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Suffolk police concern about Yorkshire gangs illegally deer coursing




Gangs are illegally coursing deer and hare in Bury St Edmunds’ region with specially bred dogs, Suffolk Constabulary has said.

Sergeant Brian Calver, of the force’s rural crime team, said Suffolk is being targeted by criminals coming down from Yorkshire and Humberside for poaching and sport.

“There has been an increase this year to the point where it is prolific,” he told the Bury Free Press.

Brian Calver (25588836)
Brian Calver (25588836)

“It is a constant battle. They are operating day and night. Deer and hares are dying such undignified deaths because of this activity that offenders are getting some kind of sick thrill from.

“These people will stop at nothing and get away with it.”

He said perpetrators often use large vehicles and bring dogs bred by crossing lurchers and bull terriers to create a hybrid that is strong and fast. Gangs will drive in pursuit of an animal and then release a dog within striking range. This can kill even large stags.

Police have said the hybrid dogs can take even a large stag(Stock image of escaped stags in Vigo)
Police have said the hybrid dogs can take even a large stag(Stock image of escaped stags in Vigo)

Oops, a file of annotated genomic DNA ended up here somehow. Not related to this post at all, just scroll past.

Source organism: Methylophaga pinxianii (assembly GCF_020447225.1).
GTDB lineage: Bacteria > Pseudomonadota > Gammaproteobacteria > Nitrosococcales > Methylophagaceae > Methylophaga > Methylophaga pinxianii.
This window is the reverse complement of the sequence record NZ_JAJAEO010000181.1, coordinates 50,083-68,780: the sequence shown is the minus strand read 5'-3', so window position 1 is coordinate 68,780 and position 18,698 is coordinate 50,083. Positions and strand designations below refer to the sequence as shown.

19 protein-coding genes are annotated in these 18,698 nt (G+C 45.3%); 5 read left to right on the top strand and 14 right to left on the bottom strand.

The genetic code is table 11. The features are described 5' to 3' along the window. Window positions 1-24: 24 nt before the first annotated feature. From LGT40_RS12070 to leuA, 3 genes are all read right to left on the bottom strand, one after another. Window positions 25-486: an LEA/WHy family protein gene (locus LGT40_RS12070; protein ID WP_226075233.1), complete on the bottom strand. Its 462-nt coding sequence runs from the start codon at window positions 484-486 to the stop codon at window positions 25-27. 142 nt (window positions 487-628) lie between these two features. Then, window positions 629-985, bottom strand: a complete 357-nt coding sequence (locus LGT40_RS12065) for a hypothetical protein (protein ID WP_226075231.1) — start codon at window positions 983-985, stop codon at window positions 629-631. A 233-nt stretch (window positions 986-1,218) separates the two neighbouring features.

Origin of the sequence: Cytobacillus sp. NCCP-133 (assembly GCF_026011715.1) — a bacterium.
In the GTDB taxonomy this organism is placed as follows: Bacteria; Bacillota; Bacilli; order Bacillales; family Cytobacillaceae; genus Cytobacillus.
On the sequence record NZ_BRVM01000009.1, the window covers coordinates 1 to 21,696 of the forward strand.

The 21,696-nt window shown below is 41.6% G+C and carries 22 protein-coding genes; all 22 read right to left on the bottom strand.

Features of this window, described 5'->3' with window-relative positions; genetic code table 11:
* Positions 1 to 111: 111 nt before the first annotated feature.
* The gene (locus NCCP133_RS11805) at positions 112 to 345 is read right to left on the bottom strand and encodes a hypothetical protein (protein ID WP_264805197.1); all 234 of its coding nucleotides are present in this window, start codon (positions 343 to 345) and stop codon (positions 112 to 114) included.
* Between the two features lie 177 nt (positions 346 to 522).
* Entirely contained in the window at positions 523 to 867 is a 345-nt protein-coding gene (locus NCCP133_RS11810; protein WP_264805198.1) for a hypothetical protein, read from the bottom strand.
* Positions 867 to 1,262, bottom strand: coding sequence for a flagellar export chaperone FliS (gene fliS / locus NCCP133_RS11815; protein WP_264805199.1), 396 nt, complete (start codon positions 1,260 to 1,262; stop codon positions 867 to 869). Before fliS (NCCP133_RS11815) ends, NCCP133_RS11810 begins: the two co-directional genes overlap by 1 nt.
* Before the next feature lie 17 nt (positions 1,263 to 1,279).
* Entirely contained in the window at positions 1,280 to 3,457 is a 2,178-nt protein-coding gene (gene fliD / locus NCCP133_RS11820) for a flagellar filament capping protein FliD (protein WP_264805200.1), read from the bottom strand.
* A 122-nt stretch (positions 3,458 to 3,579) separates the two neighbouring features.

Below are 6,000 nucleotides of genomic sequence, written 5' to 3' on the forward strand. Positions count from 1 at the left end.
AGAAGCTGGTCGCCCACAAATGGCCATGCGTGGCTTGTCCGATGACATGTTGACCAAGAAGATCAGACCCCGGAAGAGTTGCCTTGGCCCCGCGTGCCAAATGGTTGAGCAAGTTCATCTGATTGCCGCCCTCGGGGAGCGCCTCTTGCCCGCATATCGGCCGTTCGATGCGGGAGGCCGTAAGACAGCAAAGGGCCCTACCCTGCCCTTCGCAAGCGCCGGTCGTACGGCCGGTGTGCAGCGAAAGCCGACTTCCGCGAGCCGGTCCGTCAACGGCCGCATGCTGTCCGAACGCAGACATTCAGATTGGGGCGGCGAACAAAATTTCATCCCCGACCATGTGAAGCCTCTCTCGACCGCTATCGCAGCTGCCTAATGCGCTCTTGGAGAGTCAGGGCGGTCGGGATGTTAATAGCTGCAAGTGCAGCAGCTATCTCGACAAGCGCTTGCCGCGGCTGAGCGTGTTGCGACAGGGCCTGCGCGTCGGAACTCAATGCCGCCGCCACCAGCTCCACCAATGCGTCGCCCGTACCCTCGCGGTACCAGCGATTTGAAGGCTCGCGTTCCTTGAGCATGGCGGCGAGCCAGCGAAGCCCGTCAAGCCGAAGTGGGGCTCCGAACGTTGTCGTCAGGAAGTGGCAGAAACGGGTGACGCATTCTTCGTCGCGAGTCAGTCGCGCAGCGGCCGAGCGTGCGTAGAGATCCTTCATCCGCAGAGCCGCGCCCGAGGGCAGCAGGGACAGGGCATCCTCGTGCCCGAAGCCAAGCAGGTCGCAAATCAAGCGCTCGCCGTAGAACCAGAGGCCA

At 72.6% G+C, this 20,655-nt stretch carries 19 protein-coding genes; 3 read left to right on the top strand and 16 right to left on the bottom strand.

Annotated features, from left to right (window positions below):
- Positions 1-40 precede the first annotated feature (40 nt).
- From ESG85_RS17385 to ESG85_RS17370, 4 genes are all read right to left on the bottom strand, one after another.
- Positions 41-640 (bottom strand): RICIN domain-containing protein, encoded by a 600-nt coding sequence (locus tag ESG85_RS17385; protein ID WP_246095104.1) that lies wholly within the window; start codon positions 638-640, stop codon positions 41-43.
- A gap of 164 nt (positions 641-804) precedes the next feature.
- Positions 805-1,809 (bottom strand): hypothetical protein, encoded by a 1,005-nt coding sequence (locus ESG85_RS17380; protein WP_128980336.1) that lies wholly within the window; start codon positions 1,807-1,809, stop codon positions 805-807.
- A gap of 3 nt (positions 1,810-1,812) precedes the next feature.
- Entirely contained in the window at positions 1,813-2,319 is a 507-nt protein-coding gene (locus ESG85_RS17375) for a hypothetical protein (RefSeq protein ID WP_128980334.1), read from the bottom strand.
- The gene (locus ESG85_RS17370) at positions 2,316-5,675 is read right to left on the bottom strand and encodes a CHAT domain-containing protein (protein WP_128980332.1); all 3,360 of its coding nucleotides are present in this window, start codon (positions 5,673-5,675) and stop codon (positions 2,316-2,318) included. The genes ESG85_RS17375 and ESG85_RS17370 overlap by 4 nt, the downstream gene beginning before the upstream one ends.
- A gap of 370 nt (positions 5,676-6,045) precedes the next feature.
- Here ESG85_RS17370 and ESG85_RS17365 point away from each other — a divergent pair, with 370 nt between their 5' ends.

Police say animals are often beheaded and left to rot but officers are sometimes only uncovering the crime when a rotting animal body is found days after a kill.

“They will drive dangerously to get away and they are swapping cars all of the time,” said Sargeant Calver, who added that getaway cars often do not have insurance.

“It is a closed community of individuals and we do not get any tip offs. Some residents are reluctant to come forward. We can count the number of deer we have found on one hand but we know this is the tip of the iceburg. We have seen pictures of up to seven deer in the back of cars from looking at coursers’ phones and WhatsApp groups.

“It is a hidden form of criminality.”

Sergeant Calver could not disclose exactly where coursing is taking place, but said reports have been heard in St Edmundsbury and West Suffolk areas.

He said Suffolk’s rural profile has led to illegal coursing in various parts of the county, while forces in neighbouring Cambridgeshire and Norfolk have also had reports.

In Essex, officers were reportedly resisted by offenders firing catapults at police vehicles.

Sergeant Calver added: “These are lawless individuals with little to lose. They are even bringing children with them on hunts to introduce a new generation.

“They just keep going and keep going.

“It is underreported and we can only appeal for more reports to come in.”

Contact 101 if youhave information about wildlife crime. If a crime is in progress, call 999.


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